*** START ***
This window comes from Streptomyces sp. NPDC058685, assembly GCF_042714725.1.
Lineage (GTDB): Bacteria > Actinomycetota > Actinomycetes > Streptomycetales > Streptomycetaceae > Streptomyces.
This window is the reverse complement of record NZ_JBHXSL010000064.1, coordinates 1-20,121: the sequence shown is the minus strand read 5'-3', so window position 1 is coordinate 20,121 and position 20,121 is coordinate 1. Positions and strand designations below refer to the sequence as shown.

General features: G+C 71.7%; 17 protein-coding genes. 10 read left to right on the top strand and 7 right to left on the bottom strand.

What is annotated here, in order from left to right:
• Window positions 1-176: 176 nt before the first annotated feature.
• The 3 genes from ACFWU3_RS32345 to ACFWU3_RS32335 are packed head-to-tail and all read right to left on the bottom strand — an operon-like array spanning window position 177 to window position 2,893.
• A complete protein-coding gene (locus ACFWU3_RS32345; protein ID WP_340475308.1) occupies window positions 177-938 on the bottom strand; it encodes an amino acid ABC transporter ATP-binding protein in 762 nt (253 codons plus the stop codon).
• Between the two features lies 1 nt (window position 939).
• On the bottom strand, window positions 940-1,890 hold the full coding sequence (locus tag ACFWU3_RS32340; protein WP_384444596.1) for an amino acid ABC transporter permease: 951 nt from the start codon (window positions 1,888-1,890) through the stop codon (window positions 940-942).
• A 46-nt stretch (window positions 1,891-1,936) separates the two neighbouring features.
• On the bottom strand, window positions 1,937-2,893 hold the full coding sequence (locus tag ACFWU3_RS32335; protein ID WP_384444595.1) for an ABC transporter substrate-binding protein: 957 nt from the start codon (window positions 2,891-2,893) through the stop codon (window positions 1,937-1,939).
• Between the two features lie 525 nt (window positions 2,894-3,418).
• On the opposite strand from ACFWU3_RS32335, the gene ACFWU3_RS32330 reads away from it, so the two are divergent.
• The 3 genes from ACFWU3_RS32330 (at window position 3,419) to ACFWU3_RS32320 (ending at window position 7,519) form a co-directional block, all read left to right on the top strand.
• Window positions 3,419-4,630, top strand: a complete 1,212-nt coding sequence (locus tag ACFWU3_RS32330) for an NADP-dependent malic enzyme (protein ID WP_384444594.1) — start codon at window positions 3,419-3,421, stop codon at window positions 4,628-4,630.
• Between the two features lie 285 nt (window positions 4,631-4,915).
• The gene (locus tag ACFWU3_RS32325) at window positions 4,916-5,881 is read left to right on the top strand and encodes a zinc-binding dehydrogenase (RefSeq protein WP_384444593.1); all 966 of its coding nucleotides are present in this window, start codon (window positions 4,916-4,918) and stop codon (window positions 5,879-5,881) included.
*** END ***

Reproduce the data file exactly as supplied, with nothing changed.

This window comes from Streptomyces sp. NPDC058685, assembly GCF_042714725.1.
Lineage (GTDB): Bacteria > Actinomycetota > Actinomycetes > Streptomycetales > Streptomycetaceae > Streptomyces.
This window is the reverse complement of record NZ_JBHXSL010000064.1, coordinates 1-20,121: the sequence shown is the minus strand read 5'-3', so window position 1 is coordinate 20,121 and position 20,121 is coordinate 1. Positions and strand designations below refer to the sequence as shown.

General features: G+C 71.7%; 17 protein-coding genes. 10 read left to right on the top strand and 7 right to left on the bottom strand.

What is annotated here, in order from left to right:
• Window positions 1-176: 176 nt before the first annotated feature.
• The 3 genes from ACFWU3_RS32345 to ACFWU3_RS32335 are packed head-to-tail and all read right to left on the bottom strand — an operon-like array spanning window position 177 to window position 2,893.
• A complete protein-coding gene (locus ACFWU3_RS32345; protein ID WP_340475308.1) occupies window positions 177-938 on the bottom strand; it encodes an amino acid ABC transporter ATP-binding protein in 762 nt (253 codons plus the stop codon).
• Between the two features lies 1 nt (window position 939).
• On the bottom strand, window positions 940-1,890 hold the full coding sequence (locus tag ACFWU3_RS32340; protein WP_384444596.1) for an amino acid ABC transporter permease: 951 nt from the start codon (window positions 1,888-1,890) through the stop codon (window positions 940-942).
• A 46-nt stretch (window positions 1,891-1,936) separates the two neighbouring features.
• On the bottom strand, window positions 1,937-2,893 hold the full coding sequence (locus tag ACFWU3_RS32335; protein ID WP_384444595.1) for an ABC transporter substrate-binding protein: 957 nt from the start codon (window positions 2,891-2,893) through the stop codon (window positions 1,937-1,939).
• Between the two features lie 525 nt (window positions 2,894-3,418).
• On the opposite strand from ACFWU3_RS32335, the gene ACFWU3_RS32330 reads away from it, so the two are divergent.
• The 3 genes from ACFWU3_RS32330 (at window position 3,419) to ACFWU3_RS32320 (ending at window position 7,519) form a co-directional block, all read left to right on the top strand.
• Window positions 3,419-4,630, top strand: a complete 1,212-nt coding sequence (locus tag ACFWU3_RS32330) for an NADP-dependent malic enzyme (protein ID WP_384444594.1) — start codon at window positions 3,419-3,421, stop codon at window positions 4,628-4,630.
• Between the two features lie 285 nt (window positions 4,631-4,915).
• The gene (locus tag ACFWU3_RS32325) at window positions 4,916-5,881 is read left to right on the top strand and encodes a zinc-binding dehydrogenase (RefSeq protein WP_384444593.1); all 966 of its coding nucleotides are present in this window, start codon (window positions 4,916-4,918) and stop codon (window positions 5,879-5,881) included.